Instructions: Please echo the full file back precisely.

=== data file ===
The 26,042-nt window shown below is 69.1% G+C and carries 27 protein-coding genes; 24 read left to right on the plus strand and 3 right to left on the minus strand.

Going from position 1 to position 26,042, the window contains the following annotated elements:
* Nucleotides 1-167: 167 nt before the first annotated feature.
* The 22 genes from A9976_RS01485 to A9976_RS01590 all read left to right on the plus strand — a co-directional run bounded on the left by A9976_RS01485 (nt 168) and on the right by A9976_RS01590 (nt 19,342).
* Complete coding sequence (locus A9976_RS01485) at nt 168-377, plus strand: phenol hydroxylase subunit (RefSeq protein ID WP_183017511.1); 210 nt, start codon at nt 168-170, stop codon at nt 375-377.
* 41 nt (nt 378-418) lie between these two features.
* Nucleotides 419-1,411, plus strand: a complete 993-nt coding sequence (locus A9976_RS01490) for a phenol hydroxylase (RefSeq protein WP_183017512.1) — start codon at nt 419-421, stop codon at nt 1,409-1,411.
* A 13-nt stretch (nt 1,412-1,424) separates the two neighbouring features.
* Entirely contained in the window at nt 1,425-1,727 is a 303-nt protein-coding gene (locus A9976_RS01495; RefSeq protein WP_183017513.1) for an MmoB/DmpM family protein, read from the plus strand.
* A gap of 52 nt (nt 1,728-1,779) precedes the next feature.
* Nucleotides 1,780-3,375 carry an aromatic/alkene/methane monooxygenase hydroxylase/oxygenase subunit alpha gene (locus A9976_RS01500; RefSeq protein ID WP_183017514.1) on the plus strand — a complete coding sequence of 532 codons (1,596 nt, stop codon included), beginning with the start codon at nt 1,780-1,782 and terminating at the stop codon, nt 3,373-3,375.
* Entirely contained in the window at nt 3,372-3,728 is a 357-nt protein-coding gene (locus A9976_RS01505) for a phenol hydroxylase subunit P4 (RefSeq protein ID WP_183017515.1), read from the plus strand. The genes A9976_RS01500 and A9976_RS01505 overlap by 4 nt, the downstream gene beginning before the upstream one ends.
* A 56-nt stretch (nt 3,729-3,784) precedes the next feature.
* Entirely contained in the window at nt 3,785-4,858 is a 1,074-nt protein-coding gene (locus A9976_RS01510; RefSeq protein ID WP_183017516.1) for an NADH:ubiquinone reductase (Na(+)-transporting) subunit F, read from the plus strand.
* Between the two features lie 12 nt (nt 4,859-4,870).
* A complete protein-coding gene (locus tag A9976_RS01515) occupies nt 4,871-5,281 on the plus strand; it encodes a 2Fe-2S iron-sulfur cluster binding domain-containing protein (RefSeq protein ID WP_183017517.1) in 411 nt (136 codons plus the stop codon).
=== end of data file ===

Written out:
The 26,042-nt window shown below is 69.1% G+C and carries 27 protein-coding genes; 24 read left to right on the plus strand and 3 right to left on the minus strand.

Going from position 1 to position 26,042, the window contains the following annotated elements:
* Nucleotides 1-167: 167 nt before the first annotated feature.
* The 22 genes from A9976_RS01485 to A9976_RS01590 all read left to right on the plus strand — a co-directional run bounded on the left by A9976_RS01485 (nt 168) and on the right by A9976_RS01590 (nt 19,342).
* Complete coding sequence (locus A9976_RS01485) at nt 168-377, plus strand: phenol hydroxylase subunit (RefSeq protein ID WP_183017511.1); 210 nt, start codon at nt 168-170, stop codon at nt 375-377.
* 41 nt (nt 378-418) lie between these two features.
* Nucleotides 419-1,411, plus strand: a complete 993-nt coding sequence (locus A9976_RS01490) for a phenol hydroxylase (RefSeq protein WP_183017512.1) — start codon at nt 419-421, stop codon at nt 1,409-1,411.
* A 13-nt stretch (nt 1,412-1,424) separates the two neighbouring features.
* Entirely contained in the window at nt 1,425-1,727 is a 303-nt protein-coding gene (locus A9976_RS01495; RefSeq protein WP_183017513.1) for an MmoB/DmpM family protein, read from the plus strand.
* A gap of 52 nt (nt 1,728-1,779) precedes the next feature.
* Nucleotides 1,780-3,375 carry an aromatic/alkene/methane monooxygenase hydroxylase/oxygenase subunit alpha gene (locus A9976_RS01500; RefSeq protein ID WP_183017514.1) on the plus strand — a complete coding sequence of 532 codons (1,596 nt, stop codon included), beginning with the start codon at nt 1,780-1,782 and terminating at the stop codon, nt 3,373-3,375.
* Entirely contained in the window at nt 3,372-3,728 is a 357-nt protein-coding gene (locus A9976_RS01505) for a phenol hydroxylase subunit P4 (RefSeq protein ID WP_183017515.1), read from the plus strand. The genes A9976_RS01500 and A9976_RS01505 overlap by 4 nt, the downstream gene beginning before the upstream one ends.
* A 56-nt stretch (nt 3,729-3,784) precedes the next feature.
* Entirely contained in the window at nt 3,785-4,858 is a 1,074-nt protein-coding gene (locus A9976_RS01510; RefSeq protein ID WP_183017516.1) for an NADH:ubiquinone reductase (Na(+)-transporting) subunit F, read from the plus strand.
* Between the two features lie 12 nt (nt 4,859-4,870).
* A complete protein-coding gene (locus tag A9976_RS01515) occupies nt 4,871-5,281 on the plus strand; it encodes a 2Fe-2S iron-sulfur cluster binding domain-containing protein (RefSeq protein ID WP_183017517.1) in 411 nt (136 codons plus the stop codon).